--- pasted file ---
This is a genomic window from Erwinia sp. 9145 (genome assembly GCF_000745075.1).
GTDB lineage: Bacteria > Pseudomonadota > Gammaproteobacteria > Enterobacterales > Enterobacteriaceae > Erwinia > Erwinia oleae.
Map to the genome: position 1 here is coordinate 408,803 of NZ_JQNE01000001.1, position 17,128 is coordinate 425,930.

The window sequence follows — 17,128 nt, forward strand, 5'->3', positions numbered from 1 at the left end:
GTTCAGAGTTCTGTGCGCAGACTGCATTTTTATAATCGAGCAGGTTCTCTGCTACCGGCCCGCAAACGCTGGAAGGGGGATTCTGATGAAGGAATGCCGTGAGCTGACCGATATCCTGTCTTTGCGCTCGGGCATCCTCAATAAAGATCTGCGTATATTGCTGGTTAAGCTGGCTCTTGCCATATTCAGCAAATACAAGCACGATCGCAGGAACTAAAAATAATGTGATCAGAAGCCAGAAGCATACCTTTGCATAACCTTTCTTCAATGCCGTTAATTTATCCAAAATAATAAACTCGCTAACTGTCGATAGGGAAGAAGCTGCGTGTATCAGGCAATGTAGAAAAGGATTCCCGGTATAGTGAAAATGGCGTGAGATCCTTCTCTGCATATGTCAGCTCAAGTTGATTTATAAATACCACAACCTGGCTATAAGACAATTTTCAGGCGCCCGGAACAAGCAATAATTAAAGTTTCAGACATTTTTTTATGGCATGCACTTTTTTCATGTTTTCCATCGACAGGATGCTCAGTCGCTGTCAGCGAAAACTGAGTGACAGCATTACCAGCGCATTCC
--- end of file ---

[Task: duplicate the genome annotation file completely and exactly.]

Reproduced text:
This is a genomic window from Erwinia sp. 9145 (genome assembly GCF_000745075.1).
GTDB lineage: Bacteria > Pseudomonadota > Gammaproteobacteria > Enterobacterales > Enterobacteriaceae > Erwinia > Erwinia oleae.
Map to the genome: position 1 here is coordinate 408,803 of NZ_JQNE01000001.1, position 17,128 is coordinate 425,930.

The window sequence follows — 17,128 nt, forward strand, 5'->3', positions numbered from 1 at the left end:
GTTCAGAGTTCTGTGCGCAGACTGCATTTTTATAATCGAGCAGGTTCTCTGCTACCGGCCCGCAAACGCTGGAAGGGGGATTCTGATGAAGGAATGCCGTGAGCTGACCGATATCCTGTCTTTGCGCTCGGGCATCCTCAATAAAGATCTGCGTATATTGCTGGTTAAGCTGGCTCTTGCCATATTCAGCAAATACAAGCACGATCGCAGGAACTAAAAATAATGTGATCAGAAGCCAGAAGCATACCTTTGCATAACCTTTCTTCAATGCCGTTAATTTATCCAAAATAATAAACTCGCTAACTGTCGATAGGGAAGAAGCTGCGTGTATCAGGCAATGTAGAAAAGGATTCCCGGTATAGTGAAAATGGCGTGAGATCCTTCTCTGCATATGTCAGCTCAAGTTGATTTATAAATACCACAACCTGGCTATAAGACAATTTTCAGGCGCCCGGAACAAGCAATAATTAAAGTTTCAGACATTTTTTTATGGCATGCACTTTTTTCATGTTTTCCATCGACAGGATGCTCAGTCGCTGTCAGCGAAAACTGAGTGACAGCATTACCAGCGCATTCC